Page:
Soon after our first visit there, we had a drink with Robert Hulse (Director of The Brunel Museum) who was instantly supportive of what we wanted to do and told us about the tunnel being known as Hades Hotel – the entrance into the dark underworld of London. There definitely is a feeling of intensity, magnitude and rich history when you are down there, deep in London’s belly, that we have found hugely inspiring and has informed the creation of The Desire Machine.
Run Riot: Your previous collaboration, Biped’s Monitor, was inspired by Calvino’s The Baron in the Trees; is there a particular cultural text resonating from The Desire Machine?
Arbonauts: Going back to your question about secrecy and not giving much away…!
We have worked very loosely from a cultural text, using it as a springboard into ideas, images and movement. But we’ve found that as soon as you mention a text, people read so much into it and perhaps without meaning to, begin to place their own experience and understanding of the text into the performance. With The Desire Machine, the performance is not driven by narrative or characters in any way so we’ve decided not to mention the text which goes back to allowing the audience to be instinctive and present. The connection to the text is very delicate – it’s more like a glimmer of a memory – it’s not remotely literal.
We’re sure that savvy fans of a well-known author known for her symbolic, complex, surrealist writing will be able to work out what the text is anyway…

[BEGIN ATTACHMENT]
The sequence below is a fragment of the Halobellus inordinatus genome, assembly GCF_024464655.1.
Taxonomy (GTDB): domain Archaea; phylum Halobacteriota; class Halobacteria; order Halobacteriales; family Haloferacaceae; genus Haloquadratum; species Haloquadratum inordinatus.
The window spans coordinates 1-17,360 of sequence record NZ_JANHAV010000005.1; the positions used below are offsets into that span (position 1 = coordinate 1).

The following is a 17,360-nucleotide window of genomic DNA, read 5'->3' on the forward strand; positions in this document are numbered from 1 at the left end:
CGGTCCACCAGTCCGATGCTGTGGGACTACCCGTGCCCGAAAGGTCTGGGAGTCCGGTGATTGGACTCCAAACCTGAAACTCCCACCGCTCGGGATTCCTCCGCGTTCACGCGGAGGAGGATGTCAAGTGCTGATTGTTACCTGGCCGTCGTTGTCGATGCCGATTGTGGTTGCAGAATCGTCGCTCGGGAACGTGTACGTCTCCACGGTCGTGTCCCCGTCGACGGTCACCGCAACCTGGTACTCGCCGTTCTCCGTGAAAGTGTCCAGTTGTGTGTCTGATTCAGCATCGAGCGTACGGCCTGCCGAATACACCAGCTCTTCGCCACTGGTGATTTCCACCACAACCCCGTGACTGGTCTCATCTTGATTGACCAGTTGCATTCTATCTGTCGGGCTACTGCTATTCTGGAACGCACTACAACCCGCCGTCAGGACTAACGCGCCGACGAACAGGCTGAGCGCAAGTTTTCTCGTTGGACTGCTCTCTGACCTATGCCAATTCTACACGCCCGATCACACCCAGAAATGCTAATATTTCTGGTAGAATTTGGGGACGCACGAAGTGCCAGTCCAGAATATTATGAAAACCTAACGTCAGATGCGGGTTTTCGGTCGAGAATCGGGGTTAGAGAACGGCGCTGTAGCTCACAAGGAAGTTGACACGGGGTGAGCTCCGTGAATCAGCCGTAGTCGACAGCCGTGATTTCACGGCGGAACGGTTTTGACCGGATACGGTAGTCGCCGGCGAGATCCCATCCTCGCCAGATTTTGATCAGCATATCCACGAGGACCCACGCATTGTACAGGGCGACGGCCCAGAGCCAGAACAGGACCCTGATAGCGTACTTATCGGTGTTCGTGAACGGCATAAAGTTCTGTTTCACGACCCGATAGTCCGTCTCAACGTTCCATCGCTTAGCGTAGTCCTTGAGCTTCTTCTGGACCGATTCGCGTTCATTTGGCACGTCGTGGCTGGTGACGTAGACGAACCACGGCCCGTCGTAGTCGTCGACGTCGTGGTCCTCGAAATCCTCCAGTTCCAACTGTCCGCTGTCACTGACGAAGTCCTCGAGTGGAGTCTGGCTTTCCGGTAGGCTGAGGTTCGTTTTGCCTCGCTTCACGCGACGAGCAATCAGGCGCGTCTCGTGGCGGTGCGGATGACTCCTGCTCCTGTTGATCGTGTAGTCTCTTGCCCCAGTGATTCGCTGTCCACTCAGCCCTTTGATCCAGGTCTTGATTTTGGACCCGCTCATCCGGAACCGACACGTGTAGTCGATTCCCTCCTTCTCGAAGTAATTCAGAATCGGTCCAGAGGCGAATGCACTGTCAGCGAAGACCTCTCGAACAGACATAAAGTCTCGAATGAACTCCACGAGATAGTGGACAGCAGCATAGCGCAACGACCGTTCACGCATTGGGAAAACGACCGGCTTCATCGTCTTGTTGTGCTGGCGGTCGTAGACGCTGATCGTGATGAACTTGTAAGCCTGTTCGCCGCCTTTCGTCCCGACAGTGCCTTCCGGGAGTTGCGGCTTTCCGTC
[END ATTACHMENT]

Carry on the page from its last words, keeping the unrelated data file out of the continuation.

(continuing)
Run Riot: Arbonauts stay clear of the classic sit-down theatre - can you tell us about how you approach, think about and consider the audience and their experience?
Arbonauts: The energy and experience of the audience is essential to The Desire Machine. The piece builds an intimate, intense connection between the audience, performers and space. We get particularly excited thinking about the entire experience for the audience, from the very second they begin to enter the space, it’s about bringing them into another dimension of time, a different kind of ‘being present’, allowing them to plunge into the world we’ve created. For Biped’s Monitor we did this with sound - a sonic bath of singers created a tunnel of sound at the entrance to the performance that the audience walked through. For The Desire Machine we’re using a soundscape (designed by the phenomenal Lee Berwick) that is much more visceral and raw – you feel it in your bones and your eyeballs!
Brunel Tunnel Shaft